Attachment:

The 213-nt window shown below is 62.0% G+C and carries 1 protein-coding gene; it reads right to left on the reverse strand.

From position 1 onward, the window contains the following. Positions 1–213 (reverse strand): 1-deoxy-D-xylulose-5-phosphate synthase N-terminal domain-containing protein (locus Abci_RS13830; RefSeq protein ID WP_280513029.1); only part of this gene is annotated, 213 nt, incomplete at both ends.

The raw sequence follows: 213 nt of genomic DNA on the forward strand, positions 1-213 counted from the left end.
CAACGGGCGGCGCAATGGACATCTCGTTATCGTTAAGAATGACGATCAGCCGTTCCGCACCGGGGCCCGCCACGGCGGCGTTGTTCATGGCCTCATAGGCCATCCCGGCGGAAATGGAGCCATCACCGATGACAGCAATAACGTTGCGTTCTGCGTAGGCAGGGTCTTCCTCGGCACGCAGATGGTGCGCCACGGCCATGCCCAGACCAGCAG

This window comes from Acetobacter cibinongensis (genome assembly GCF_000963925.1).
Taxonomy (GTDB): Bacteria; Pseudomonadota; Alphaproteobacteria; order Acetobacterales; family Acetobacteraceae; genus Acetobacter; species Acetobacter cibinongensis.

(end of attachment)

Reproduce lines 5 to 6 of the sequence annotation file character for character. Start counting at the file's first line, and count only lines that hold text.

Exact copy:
This window comes from Acetobacter cibinongensis (genome assembly GCF_000963925.1).
Taxonomy (GTDB): Bacteria; Pseudomonadota; Alphaproteobacteria; order Acetobacterales; family Acetobacteraceae; genus Acetobacter; species Acetobacter cibinongensis.